Fault Lines: Lost in the Land of Plenty, Bureaucratic Priorities, The Counting of the Homeless


Lost in the Land of Plenty


I live in a welfare hotel

and when the electricity

gets shut off again

in the room provided

by Homeless Services,

without the heater,

even with blankets,

it’s freezing cold.


I hurry to dress

so I won’t miss the bus

that will take me to school,

even though I hate it,

’cause they call me names

and make me sit in the back

with the other homeless kids.


But I’ll try to ignore

how the teacher treats us,

how the other kids treat us,

because I’ll be warm.


Bureaucratic Priorities


The mayor of New York proposed

a basic five-year action plan

to end chronic homelessness,

which so far has managed

to put more families on the street.

The city spends our tax money

while innocent children suffer

terrible horrors on the street,

exposed to crime and violence

and the city keeps counting,

instead of finding solutions

for children cruelly abandoned

by the richest city in the world. 



The Counting of the Homeless


Instead of offering

sufficient services

to address the problems

of a specific group

removed from the normal haunts

of alienating society,

whether from dysfunction,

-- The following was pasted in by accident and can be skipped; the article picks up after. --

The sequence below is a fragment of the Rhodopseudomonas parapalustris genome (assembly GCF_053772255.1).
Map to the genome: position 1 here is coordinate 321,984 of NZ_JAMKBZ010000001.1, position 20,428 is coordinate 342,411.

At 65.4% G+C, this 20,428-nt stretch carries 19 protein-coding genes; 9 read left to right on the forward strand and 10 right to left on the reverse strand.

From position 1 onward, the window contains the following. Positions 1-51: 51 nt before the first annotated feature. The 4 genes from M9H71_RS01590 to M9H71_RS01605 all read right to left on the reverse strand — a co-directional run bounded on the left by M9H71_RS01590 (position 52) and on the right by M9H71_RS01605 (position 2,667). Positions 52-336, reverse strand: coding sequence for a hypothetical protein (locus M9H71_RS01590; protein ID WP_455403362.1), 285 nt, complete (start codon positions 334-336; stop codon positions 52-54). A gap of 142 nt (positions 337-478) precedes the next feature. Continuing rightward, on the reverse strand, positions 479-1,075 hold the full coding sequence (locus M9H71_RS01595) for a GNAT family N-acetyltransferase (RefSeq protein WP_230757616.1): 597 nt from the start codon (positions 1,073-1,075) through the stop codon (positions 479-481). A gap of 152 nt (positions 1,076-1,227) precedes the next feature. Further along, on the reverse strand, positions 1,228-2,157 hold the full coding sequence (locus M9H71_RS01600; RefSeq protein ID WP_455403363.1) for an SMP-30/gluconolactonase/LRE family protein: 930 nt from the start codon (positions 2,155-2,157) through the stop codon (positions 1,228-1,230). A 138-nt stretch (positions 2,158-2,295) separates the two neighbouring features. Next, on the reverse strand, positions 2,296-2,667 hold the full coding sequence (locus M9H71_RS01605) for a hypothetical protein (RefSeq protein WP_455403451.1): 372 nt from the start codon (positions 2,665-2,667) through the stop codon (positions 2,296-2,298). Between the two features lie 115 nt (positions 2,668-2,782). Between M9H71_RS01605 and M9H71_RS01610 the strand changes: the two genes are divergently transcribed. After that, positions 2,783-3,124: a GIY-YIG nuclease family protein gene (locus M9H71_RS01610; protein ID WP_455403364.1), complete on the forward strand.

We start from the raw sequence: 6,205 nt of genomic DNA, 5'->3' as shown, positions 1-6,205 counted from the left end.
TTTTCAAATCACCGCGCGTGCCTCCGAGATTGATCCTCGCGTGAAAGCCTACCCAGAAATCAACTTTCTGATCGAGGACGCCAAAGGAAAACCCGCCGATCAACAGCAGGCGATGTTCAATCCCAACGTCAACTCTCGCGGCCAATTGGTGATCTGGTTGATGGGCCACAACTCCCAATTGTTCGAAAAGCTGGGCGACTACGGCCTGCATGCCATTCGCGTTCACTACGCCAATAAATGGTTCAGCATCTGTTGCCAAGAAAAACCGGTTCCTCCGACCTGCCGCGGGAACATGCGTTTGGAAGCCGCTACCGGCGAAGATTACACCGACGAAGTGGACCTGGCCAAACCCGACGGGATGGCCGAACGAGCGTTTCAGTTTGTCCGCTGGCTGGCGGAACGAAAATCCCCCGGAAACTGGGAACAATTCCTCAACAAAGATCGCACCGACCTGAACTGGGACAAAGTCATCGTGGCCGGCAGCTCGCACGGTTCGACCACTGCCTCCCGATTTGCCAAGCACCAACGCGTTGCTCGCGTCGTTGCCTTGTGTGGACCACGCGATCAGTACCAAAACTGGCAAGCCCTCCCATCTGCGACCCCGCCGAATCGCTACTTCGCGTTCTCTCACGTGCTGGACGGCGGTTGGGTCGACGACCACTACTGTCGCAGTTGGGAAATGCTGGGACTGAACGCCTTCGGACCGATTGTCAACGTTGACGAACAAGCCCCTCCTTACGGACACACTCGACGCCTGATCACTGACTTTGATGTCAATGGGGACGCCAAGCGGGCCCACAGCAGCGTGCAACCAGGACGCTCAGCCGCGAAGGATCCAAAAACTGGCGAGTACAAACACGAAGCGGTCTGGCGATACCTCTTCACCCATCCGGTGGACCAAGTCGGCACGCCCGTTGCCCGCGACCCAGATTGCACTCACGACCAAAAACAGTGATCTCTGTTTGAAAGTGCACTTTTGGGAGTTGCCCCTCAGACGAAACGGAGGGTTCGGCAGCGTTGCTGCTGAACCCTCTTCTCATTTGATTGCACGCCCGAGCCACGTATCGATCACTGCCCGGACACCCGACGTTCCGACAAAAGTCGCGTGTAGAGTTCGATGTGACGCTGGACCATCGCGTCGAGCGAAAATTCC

or dire calamity

such as fire, or loss of job,

the money expended

in counting the homeless

should be used

to provide shelter.

Gary Beck has spent most of his adult life as a theater director and worked as an art dealer when he couldn't earn a living in the theater. He has also been a tennis pro, a ditch digger and a salvage diver. His chapbook 'Remembrance' was published by Origami Condom Press and 'The Conquest of Somalia' was published by Cervena Barva Press. A collection of his poetry 'Days of Destruction' has been published in 2009 by Skive Press and another collection 'Expectations' is being published by Rogue Scholars Press. His original plays and translations of Moliere, Aristophanes and Sophocles have been produced Off Broadway and toured colleges and outdoor performance venues. He currently lives in New York City, where he's busy writing. His poetry and short stories have appeared in hundreds of literary magazines.